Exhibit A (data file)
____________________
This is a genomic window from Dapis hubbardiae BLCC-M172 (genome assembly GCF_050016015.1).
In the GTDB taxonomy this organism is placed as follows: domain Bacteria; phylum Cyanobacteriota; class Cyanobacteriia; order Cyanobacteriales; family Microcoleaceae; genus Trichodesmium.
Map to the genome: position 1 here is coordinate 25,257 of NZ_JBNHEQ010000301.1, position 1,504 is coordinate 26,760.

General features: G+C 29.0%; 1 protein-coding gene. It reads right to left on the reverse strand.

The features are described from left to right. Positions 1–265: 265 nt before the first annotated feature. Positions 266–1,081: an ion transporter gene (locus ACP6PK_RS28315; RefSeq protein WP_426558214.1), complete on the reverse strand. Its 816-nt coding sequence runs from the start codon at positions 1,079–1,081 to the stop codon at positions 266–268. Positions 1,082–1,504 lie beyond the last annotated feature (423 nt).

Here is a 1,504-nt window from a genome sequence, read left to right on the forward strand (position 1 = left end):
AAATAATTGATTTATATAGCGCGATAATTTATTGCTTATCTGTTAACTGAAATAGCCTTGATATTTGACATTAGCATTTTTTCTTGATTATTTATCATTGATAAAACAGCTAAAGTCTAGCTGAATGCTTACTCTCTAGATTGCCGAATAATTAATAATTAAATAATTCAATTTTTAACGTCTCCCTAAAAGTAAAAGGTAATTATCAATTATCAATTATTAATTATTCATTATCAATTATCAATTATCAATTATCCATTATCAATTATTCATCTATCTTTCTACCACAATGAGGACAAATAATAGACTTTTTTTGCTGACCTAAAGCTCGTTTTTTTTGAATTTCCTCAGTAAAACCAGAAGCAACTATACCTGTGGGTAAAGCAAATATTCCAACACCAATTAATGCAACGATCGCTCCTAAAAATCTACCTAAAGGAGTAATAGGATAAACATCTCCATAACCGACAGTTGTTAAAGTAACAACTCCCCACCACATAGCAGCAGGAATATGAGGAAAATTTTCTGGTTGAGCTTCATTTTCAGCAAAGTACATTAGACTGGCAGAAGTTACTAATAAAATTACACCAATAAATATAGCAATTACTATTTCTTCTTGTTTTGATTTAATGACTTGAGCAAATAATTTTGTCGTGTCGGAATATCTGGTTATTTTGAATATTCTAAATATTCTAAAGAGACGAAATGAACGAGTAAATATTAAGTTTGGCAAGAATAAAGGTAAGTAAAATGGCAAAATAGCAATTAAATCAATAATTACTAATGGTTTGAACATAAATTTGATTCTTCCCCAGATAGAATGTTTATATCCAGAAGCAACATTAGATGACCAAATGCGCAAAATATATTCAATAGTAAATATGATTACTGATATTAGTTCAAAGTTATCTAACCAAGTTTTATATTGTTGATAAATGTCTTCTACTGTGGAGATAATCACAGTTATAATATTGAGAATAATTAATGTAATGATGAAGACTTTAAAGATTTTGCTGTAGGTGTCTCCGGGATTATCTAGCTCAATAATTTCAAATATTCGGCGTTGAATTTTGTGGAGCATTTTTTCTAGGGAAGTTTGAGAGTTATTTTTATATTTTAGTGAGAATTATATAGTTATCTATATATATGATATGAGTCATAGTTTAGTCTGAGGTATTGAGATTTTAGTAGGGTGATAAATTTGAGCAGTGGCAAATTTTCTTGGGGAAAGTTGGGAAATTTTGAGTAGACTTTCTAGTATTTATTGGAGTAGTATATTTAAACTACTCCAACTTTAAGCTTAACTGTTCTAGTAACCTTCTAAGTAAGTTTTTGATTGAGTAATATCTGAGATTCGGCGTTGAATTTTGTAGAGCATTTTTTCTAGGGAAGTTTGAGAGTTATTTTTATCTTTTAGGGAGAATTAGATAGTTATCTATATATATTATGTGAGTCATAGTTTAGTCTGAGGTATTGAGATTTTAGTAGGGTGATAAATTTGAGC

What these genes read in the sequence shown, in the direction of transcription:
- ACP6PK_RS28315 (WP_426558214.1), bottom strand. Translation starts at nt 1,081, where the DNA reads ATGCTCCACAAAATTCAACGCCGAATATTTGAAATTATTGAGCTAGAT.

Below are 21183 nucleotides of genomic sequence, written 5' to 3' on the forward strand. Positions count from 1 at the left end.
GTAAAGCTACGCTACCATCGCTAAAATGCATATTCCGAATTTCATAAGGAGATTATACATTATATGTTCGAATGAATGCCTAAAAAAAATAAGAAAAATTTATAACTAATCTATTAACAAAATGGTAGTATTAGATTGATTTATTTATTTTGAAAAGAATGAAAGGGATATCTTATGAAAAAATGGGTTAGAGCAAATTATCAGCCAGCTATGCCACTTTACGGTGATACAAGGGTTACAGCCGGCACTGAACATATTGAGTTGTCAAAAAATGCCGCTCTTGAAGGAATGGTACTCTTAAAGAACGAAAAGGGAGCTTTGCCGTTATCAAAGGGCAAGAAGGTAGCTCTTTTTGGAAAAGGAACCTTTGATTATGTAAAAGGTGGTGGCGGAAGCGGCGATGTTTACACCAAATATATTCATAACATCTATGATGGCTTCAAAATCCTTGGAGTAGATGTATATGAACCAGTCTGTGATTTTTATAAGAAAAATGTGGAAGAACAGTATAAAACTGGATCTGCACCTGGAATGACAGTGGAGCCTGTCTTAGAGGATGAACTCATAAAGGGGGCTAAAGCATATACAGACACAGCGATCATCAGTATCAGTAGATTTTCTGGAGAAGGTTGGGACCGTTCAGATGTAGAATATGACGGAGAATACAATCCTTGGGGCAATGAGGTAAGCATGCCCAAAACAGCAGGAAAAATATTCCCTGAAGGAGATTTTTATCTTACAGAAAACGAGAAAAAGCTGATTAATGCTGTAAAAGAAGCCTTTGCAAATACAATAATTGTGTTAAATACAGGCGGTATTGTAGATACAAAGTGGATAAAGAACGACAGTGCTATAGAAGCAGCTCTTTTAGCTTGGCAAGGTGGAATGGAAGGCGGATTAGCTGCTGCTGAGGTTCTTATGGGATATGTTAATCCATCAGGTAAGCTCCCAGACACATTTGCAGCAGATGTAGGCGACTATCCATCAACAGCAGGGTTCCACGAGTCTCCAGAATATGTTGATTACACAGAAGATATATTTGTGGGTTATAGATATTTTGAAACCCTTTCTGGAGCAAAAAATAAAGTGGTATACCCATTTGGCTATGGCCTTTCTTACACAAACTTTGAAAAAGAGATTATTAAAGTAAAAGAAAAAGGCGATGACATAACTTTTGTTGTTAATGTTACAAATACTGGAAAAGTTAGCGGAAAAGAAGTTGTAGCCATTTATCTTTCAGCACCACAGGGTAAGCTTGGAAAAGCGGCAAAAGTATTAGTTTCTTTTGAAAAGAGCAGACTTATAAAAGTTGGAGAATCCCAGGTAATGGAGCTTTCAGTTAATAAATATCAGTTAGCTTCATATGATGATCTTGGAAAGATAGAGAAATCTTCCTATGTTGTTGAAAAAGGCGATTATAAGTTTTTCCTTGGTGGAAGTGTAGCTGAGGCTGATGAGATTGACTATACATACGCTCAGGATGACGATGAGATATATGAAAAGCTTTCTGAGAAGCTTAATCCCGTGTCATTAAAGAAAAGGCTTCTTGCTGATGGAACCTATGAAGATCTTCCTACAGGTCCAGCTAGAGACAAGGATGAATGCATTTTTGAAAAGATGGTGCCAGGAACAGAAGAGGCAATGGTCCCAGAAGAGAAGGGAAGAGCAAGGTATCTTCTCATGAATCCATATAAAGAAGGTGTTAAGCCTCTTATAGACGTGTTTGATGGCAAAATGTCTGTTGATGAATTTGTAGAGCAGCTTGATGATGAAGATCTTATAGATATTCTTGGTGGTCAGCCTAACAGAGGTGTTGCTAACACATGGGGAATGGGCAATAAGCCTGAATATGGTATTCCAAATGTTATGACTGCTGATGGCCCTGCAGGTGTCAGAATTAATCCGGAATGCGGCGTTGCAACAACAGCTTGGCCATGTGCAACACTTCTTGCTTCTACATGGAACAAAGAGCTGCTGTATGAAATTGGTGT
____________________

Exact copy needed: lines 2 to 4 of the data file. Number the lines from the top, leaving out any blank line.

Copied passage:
In the GTDB taxonomy this organism is placed as follows: domain Bacteria; phylum Cyanobacteriota; class Cyanobacteriia; order Cyanobacteriales; family Microcoleaceae; genus Trichodesmium.
Map to the genome: position 1 here is coordinate 25,257 of NZ_JBNHEQ010000301.1, position 1,504 is coordinate 26,760.

General features: G+C 29.0%; 1 protein-coding gene. It reads right to left on the reverse strand.